Let me get right to the point. It's time for some drastic changes in Top Fuel and Nitro Funny car racing. It always seems to take someone getting killed, usually a high profile someone, to generate the needed level of concern to bring about real change. Over in NASCAR, Dale Earnhardt had to die before that branch of motor sports wised up and changed the basic car specs. Sho nuff, they still have a lot to work on, safety wise, but they are trying.
In drag racing, Eric Medlen drew the short straw. It could have been anyone, as all current nitro drivers are subject to the same forces and face the same risks, and drive pretty much the same stuff. You can talk all you want about track length, nitro percentages, all the technical nuances the 1320 sport has to offer, but just look at any still photograph of a nitro car in the lights. The problem is right there for anyone with eyes to see. As in , "Look at that tire - it used to be round! Why is it square now?" I am no physicist. I don't even do algebra! But even I know a squared-off round object moving at 300 mph cannot be a good thing. And that's assuming it stays in one piece! This is not to take Goodyear to task in any way. I refuse to ask the impossible of them. There is no tire that could live and work well under a current spec nitro car. I think it is foolish to even try.
My impulse is to take the sport in an entirely different direction and deconstruct the current Top Fuel and Nitro Funny Car spec sheet. I started thinking this way while I was watching some reruns of past NHRA national events on ESPN Classic channel. I'm not sure of the year, but Mike Dunn was wheeling the Mopar Top Fuel car, if that helps you any. There were winning runs in the 5's at less than 300 mph in both classes, and no one was walking out in disgust.True, they hadn't experienced low 4's and 330 mph speeds, but they enjoyed the show they were presented with. And here's the point I'm laboring to make - where was the need to "progress" from there, performance wise? I don't think there was one. But the problem drag racing has always had is, how do they develop the stars of the sport? Remember the old promo jibe, "...the cars are the stars"? Maybe that wasn't a good line to use after all. The performance angle has always been an easier path to tread than to actually rely on the personalities of the racers to carry the day. Publicity wise. That reliance on big numbers on the scoreboard may prove to be the biggest stumbling block to making nitro racing safer.
I really believe the time is ripe to de-evolve top fuel dragsters and nitro funny cars. Make them run smaller blowers. Give them back a variable nitro percentage. Take away some cubic inches. Let them keep the titanium chassis parts. Take wing height, size and elements out of the top fuel package, and widen the roofs and cut back on the rear wing dimensions on the funny cars. Get rid of the heat treated nonsense in top fuel (did they talk to any metallurgists before adopting that one?). In short, do whatever it takes to lessen the load on the rear tires. And if what they try isn't enough, do more.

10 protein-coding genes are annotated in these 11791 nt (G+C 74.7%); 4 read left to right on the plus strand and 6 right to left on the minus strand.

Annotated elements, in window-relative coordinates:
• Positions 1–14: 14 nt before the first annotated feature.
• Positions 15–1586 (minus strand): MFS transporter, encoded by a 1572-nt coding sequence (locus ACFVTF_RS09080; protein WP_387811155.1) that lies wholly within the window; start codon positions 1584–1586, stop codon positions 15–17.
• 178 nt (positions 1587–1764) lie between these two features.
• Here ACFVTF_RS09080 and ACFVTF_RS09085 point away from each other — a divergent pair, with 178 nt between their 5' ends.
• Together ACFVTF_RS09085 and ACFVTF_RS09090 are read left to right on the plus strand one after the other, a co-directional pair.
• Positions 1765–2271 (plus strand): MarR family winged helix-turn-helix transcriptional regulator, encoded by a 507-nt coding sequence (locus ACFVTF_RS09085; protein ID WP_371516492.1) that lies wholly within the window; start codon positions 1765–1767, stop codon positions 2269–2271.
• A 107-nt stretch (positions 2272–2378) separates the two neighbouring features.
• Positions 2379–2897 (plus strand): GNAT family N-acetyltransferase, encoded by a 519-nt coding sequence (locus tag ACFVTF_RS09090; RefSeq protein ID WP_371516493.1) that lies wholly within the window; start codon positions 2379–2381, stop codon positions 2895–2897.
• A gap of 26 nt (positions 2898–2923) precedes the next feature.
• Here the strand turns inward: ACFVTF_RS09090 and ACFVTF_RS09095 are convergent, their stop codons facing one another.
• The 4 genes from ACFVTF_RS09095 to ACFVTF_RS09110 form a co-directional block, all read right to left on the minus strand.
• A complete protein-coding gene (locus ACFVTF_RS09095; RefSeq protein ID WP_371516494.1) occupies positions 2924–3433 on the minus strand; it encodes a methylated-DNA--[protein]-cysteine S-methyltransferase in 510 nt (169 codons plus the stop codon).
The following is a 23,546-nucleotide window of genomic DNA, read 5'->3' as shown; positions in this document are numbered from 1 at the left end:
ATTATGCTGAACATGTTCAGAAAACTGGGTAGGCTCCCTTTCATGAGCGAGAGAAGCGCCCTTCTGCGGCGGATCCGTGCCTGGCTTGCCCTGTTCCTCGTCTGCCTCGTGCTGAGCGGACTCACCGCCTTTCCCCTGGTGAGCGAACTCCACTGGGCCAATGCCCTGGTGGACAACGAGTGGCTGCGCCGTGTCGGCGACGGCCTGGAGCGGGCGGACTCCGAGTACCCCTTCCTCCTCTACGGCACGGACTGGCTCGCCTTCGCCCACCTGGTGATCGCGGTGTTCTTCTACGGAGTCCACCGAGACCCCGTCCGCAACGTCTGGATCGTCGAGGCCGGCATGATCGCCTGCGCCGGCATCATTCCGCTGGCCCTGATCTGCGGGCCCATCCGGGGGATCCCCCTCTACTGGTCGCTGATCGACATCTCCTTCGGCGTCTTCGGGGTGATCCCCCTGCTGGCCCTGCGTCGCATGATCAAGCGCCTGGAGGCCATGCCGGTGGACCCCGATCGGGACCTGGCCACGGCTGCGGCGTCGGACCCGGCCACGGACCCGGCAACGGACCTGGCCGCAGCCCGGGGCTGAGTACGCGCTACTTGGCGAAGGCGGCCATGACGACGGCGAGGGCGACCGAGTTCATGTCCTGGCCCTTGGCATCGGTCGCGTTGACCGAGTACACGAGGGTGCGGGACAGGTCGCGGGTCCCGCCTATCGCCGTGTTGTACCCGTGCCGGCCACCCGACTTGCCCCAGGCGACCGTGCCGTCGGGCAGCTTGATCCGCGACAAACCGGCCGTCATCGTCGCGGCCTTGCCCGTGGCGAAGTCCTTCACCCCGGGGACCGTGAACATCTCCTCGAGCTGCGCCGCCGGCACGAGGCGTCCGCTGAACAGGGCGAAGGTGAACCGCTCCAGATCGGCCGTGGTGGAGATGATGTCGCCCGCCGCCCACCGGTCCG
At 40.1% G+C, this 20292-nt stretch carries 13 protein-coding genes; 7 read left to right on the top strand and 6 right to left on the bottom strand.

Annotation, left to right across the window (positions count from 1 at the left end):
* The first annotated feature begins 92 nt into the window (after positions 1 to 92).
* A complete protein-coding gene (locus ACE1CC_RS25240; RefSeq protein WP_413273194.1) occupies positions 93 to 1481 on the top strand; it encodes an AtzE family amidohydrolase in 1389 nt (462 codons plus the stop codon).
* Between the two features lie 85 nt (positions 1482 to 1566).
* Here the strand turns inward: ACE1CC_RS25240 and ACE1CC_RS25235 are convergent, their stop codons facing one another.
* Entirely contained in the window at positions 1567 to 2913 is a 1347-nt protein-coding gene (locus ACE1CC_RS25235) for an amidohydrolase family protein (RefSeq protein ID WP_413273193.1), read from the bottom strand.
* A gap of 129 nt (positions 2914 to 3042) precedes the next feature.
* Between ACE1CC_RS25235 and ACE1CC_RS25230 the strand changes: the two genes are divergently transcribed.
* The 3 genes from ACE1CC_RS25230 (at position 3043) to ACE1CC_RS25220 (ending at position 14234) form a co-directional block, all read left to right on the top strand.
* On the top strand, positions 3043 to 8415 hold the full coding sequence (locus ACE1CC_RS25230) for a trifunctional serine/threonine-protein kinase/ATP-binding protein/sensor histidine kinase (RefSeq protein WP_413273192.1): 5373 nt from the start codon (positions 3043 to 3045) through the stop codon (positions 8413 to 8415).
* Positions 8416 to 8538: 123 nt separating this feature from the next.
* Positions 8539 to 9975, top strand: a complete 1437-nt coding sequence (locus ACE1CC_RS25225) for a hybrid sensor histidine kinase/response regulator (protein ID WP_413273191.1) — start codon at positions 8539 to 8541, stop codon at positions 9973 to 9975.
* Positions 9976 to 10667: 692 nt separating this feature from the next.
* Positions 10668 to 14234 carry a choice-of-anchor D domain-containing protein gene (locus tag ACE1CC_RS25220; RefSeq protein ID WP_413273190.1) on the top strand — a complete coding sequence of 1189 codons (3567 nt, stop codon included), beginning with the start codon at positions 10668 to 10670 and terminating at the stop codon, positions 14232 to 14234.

Will fans like nitro racing if all this happens? I don't have a clue, but they seem unhappy with drivers getting killed, and rightfully so. It helps no one to turn drag racing into a blood sport. This all reminds me of when sprint car racing at the Knoxville Iowa fairgrounds dirt track was going through its evolution from non-wing to winged status. All the old school sprint car guys said wings would kill sprint car racing dead as a hammer. It took Gary Wright literally getting beheaded in a non-wing car crash at Knoxville to finally persuade the Old Guard to see the light. All these years later, sprint car racing is still one of the most dangerous jobs on earth, but at least they tried to make it safer.
I refuse to believe the fans are that hung up on the actual numbers that come up on the score boards. I think the drag racing press is, but not the paying customers. I came to this belief by conducting an impromptu survey on my way out of Heartland Park Topeka a few years back. I chatted up fifty or so fans as they were headed out to the parking lot, asking them to recite ANY specific ET or MPH run by ANY nitro car, on that particular day. Those surveyed were overwhelmingly unable to remember what they had just witnessed. Now here's the important part of the survey. They all seemed happy as clams, having just enjoyed a day / night of watching nitro cars go down the track, or not, depending on the car.
No comments like, "... gee those cars were boring." They liked what they saw, and I firmly believe they would like what they would see if nitro racing underwent a deconstruction reconstruction process.
Could any of this actually come to pass? History says no, but that was a member of John Force Racing that paid the ultimate price. So I guess it's possible. I'd like to think so, for the sake of everyone involved in drag racing. It's a great sport, with great people up and down the ranks. Let's do something, anything before anybody else pays a price that nobody wants to pay.